with Mike Chapman
By the time you read this, the results of the General Election will be known. This election proved critical for fruit and vegetable growers. Labour fired a shot at growers when they came out with a policy to apply tax on water used for irrigation. Other taxes proposed at the time of writing this article, but not defined, also had potential to hit the rural sector hard.
Regardless of who ends up in government, the discussion about water tax was one that needed to happen. It made us aware that there are still a large number of people who don’t know how healthy food is grown. It also showed that New Zealanders are passionate about water quality, if not quite sure what causes poor water quality, or how to improve it. Facts and evidence are essential in any ongoing conversation.
Horticulture New Zealand contends that using science and technology to inform sustainable farming practices and reduce adverse environmental impacts will have better outcomes than taxes will. That is, if we are looking to solve water quality issues in perpetuity.
Food consumers world-wide are increasingly wanting information about the environmental impacts of the food supply chain, particularly when it comes to healthy food such as fresh fruit and vegetables.
No one is more aware than our growers that environmental sustainability is paramount as it relates to freshwater and horticulture. Our growers are mainly intergenerational family businesses with a lot of collective knowledge about cropping systems and the environment.
Some of them have been keeping records for more than a century. So working with them, rather than punishing them with taxes that are not even related to good environmental outcomes, will have the most positive impact on reaching whatever targets a new government sets.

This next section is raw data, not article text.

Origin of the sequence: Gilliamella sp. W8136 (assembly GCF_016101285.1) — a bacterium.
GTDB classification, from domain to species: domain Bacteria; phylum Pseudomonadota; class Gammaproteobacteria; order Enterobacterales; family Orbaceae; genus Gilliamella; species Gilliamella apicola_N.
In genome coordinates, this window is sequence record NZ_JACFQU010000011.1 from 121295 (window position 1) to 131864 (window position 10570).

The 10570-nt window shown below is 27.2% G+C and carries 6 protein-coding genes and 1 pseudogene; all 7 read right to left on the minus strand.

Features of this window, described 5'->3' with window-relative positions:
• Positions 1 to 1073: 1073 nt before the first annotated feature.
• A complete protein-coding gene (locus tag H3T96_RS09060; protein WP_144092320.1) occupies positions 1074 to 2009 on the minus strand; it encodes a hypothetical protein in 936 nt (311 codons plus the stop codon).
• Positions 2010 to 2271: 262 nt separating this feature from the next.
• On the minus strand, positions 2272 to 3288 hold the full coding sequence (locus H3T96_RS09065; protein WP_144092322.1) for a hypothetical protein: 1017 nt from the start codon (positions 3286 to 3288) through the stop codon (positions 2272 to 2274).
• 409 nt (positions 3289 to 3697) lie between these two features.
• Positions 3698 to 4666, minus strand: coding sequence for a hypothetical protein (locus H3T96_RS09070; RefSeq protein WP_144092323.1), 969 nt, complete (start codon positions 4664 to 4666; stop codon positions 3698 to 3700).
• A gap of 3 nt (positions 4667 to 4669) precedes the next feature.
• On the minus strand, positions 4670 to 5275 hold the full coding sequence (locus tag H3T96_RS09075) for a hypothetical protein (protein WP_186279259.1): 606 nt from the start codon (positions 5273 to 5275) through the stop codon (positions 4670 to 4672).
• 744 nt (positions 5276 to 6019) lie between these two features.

Regarding water use and water tax, some important issues and questions were raised during the pre-election debating.
There seemed to be some confusion around existing payments but in reality, no one in New Zealand pays for water. Some people pay for the infrastructure to deliver water and, in the case of urban New Zealand, for water treatment. A law change would be required to charge for water. And for there to be such a law, the question of who owns water – a renewable resource that falls from the sky – would have to be answered. Previous governments have said that no one owns water.
People also seemed to think that using water to produce food automatically made the water user a water polluter. This is completely untrue. Growers are already using science and technology to ensure timely use of water and management of nutrients.
It has become clear that New Zealanders need to have more information about how water is captured, stored, used, and managed as waste. Understanding water’s life-cycle and knowledge of what is already being done to protect waterways will be essential in any ongoing policy development.
Faced with a water tax, growers have two choices; either keep irrigating at present levels, producing fruit and vegetables of good quality and achieving good productivity per hectare, or reduce watering. A reduction in watering will see a reduction in the amount of fruit and vegetables produced. If there is a shortage of vegetables for example, prices increase; this is basic supply and demand. It has been the case this winter because heavy rain and the cold weather have impacted on harvesting.
Horticulture New Zealand will be working with the new government to ensure they understand that it is in New Zealand’s long-term interests to promote healthy eating and incentivise the production and consumption of affordable and accessible fresh fruit and vegetables. The health system is where the cost of an unhealthy nation is borne.